Pleas of guilty, not guilty, or nolo contendere; when required; failure to plead; effect.
If the issue on the plea in bar be found against the defendant, or if upon arraignment the accused offers no plea in bar, he shall plead guilty, not guilty, or nolo contendere; but if he pleads evasively or stands mute, he shall be taken to have pleaded not guilty.
Source:G.S.1873, c. 58, § 451, p. 823; R.S.1913, § 9095; C.S.1922, § 10120; C.S.1929, § 29-1818; R.S.1943, § 29-1819; Laws 1953, c. 92, § 1, p. 264.
A plea of nolo contendere entered on advice of counsel when defendant failed to supply counsel with all information that might have been relevant to his defense may not be withdrawn when the record shows that it was entered knowingly, understandingly, and voluntarily. State v. Hurley, 207 Neb. 321, 299 N.W.2d 152 (1980).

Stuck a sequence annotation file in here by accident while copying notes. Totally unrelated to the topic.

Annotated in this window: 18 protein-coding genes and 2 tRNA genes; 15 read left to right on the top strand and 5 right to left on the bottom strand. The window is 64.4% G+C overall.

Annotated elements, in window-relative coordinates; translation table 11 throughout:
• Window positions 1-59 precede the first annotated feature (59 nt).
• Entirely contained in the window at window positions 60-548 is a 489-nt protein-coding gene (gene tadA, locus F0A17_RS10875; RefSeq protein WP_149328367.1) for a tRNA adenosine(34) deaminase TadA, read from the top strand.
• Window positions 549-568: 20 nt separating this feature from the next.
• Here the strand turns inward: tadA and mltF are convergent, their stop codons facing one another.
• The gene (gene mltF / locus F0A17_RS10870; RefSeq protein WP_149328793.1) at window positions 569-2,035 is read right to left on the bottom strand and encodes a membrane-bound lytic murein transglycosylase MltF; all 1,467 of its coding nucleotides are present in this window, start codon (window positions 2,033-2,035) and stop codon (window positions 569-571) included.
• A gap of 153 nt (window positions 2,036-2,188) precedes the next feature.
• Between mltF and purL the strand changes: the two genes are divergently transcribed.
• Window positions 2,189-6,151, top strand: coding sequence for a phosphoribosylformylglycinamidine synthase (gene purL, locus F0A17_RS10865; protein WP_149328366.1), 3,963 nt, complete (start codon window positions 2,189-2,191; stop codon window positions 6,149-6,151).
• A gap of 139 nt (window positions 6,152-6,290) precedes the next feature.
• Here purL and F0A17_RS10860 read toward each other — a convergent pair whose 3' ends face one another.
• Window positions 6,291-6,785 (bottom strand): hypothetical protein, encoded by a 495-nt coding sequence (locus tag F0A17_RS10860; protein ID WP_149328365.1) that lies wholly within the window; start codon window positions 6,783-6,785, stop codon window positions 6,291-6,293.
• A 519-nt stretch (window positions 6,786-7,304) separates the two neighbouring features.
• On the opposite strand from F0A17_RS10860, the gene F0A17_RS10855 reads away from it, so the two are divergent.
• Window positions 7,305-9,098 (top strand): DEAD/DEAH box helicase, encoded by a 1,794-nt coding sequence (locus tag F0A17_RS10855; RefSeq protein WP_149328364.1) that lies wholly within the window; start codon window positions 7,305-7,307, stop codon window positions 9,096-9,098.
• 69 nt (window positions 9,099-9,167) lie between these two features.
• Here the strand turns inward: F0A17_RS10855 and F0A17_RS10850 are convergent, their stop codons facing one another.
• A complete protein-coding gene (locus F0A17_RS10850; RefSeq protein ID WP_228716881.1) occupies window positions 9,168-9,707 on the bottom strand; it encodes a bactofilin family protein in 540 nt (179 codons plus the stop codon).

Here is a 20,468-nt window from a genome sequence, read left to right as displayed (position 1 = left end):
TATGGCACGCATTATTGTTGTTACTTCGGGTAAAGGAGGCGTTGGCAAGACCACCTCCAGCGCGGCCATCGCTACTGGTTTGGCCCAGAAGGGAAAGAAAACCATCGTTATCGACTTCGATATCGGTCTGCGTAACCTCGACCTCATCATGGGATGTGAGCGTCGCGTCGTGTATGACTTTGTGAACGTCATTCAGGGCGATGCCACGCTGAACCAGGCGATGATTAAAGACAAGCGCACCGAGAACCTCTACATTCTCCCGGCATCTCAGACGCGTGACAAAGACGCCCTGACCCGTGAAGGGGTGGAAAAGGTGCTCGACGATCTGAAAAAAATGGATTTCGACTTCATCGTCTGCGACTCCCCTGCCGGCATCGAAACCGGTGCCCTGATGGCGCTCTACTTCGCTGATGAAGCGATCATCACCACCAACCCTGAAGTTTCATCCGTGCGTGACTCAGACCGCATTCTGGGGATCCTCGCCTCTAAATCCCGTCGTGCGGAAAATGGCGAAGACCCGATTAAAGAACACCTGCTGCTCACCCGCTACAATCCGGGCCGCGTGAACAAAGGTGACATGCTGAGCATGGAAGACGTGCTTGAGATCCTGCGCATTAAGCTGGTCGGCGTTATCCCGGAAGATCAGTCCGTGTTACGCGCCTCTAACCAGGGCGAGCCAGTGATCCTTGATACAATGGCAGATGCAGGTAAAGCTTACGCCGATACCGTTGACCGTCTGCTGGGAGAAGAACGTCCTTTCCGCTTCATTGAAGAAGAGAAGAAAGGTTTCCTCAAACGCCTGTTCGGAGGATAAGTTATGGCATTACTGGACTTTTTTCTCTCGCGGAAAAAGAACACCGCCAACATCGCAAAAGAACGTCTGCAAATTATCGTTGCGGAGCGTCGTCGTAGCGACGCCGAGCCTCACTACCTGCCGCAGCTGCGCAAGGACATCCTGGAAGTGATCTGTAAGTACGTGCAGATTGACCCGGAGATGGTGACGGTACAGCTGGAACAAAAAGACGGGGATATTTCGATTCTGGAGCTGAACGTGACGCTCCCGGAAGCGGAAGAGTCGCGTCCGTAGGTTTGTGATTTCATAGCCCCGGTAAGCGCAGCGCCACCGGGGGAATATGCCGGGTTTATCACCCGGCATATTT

The effect of a plea of nolo contendere is the same as a plea of guilty. State v. Neuman, 175 Neb. 832, 125 N.W.2d 5 (1963); State v. Hylton, 175 Neb. 828, 124 N.W.2d 230 (1963).
Judgment of conviction of a felony, rendered upon plea of nolo contendere, is conclusive in disbarment proceeding. State ex rel. Nebraska State Bar Assn. v. Stanosheck, 167 Neb. 192, 92 N.W.2d 194 (1958).
Plea entered by court may be withdrawn by defendant. Huette v. State, 87 Neb. 798, 128 N.W. 519 (1910).
Plea of "not guilty," entered by court under this section, binds defendant. Trimble v. State, 61 Neb. 604, 85 N.W. 844 (1901).